“Hello, Ms. Stutchbury, this is OnStar. Your wood thrush that is supposed to be on its way to Mexico is actually in New Orleans.”
It’s really not as simple as that, but technology is beginning to fill in more blanks regarding avian migration. York University professor Bridget Stutchbury and her researchers are outfitting wood thrushes and purple martins with tiny (1.5 gram) geolocator backpacks in order to track their entire migration cycle from Pennsylvania to South America and back.
These dime-sized backpacks are held in place at the base of the bird’s spine by thin straps looped around its legs. According to Stutchbury, the backpacks do not interfere with flight nor the bird’s regular routine and/or habits. The geolocators record light levels. Researchers can analyze the light data and estimate the bird’s latitude and longitude to within 180 miles at any given time.
At first glance, plus or minus 180 miles may not seem like pinpoint accuracy but when you figure you’re tracking a mobile eight-inch object over a linear distance of 4,000 miles and you can not only estimate its location but determine the direction of its movement, it’s pretty amazing.
Plus I can assure you that, as we speak, techno-geeks somewhere are sipping lattes and devising ways to enhance the accuracy of these devices. It’s what they do.
Stutchbury and her researchers outfitted 14 wood thrushes and 20 purple martins with backpacks on their nesting grounds in Pennsylvania in 2007. In the summer of 2008, they recovered backpacks from five wood thrushes and two purple martins.
As is so often the case in the natural world, documentable facts prove that animals are even more extraordinary than we assumed.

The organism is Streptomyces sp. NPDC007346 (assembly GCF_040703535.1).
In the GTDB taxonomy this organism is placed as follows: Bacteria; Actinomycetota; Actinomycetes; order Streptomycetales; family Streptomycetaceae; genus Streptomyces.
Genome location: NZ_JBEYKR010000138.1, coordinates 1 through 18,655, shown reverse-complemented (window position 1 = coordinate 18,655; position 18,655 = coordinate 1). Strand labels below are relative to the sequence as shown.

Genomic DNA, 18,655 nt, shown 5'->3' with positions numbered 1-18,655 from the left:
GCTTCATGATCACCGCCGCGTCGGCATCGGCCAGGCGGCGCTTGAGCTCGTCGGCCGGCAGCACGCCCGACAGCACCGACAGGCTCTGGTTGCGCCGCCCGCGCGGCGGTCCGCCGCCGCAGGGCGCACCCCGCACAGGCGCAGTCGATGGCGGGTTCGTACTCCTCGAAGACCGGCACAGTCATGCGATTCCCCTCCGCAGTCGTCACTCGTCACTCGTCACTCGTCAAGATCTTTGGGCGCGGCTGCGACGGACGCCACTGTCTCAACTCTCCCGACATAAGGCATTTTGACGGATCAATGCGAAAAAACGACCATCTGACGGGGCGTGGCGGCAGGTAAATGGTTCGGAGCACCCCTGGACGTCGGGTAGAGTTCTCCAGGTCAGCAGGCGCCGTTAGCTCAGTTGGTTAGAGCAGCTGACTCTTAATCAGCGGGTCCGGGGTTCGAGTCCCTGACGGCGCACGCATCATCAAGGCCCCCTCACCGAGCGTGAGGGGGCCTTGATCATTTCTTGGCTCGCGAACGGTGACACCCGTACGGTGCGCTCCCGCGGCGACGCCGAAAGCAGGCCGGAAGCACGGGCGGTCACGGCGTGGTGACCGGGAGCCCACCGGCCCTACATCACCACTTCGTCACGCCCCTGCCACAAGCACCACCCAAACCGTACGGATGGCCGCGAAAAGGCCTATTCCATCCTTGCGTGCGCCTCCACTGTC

Earlier migration studies estimated flight performance of migrants at around 95 miles per day. Stutchbury’s birds blew that assumption out of the water by winging more than 300 miles in a single day.
The study, funded in part by the National Geographic Society, indicates that fall migration is a more leisurely event than spring migration. According to researchers four wood thrushes spent from one to two weeks in the southeastern U.S. before crossing the Gulf of Mexico. A group of purple martins took around a month’s respite on the Yucatan Peninsula before heading on to Brazil.
Perhaps it’s that eons old biological urge to merge, but whatever the reason, spring migration back to breeding grounds is much more rapid and direct. One purple martin that sauntered down to Brazil in 43 days returned to its breeding colony in Pennsylvania in a blistering 13 days, averaging more than 300 miles per day.
This groundbreaking research has a myriad of applications. Songbird populations have been declining for decades, according to Stutchbury in a recent Science Daily article, “Tracking birds to their wintering areas is also essential for predicting the impact of tropical habitat loss and climate change. Until now, our hands have been tied in many ways, because we didn’t know where the birds were going. They would just disappear and then come back in the spring. It’s wonderful to now have a window into their journey.”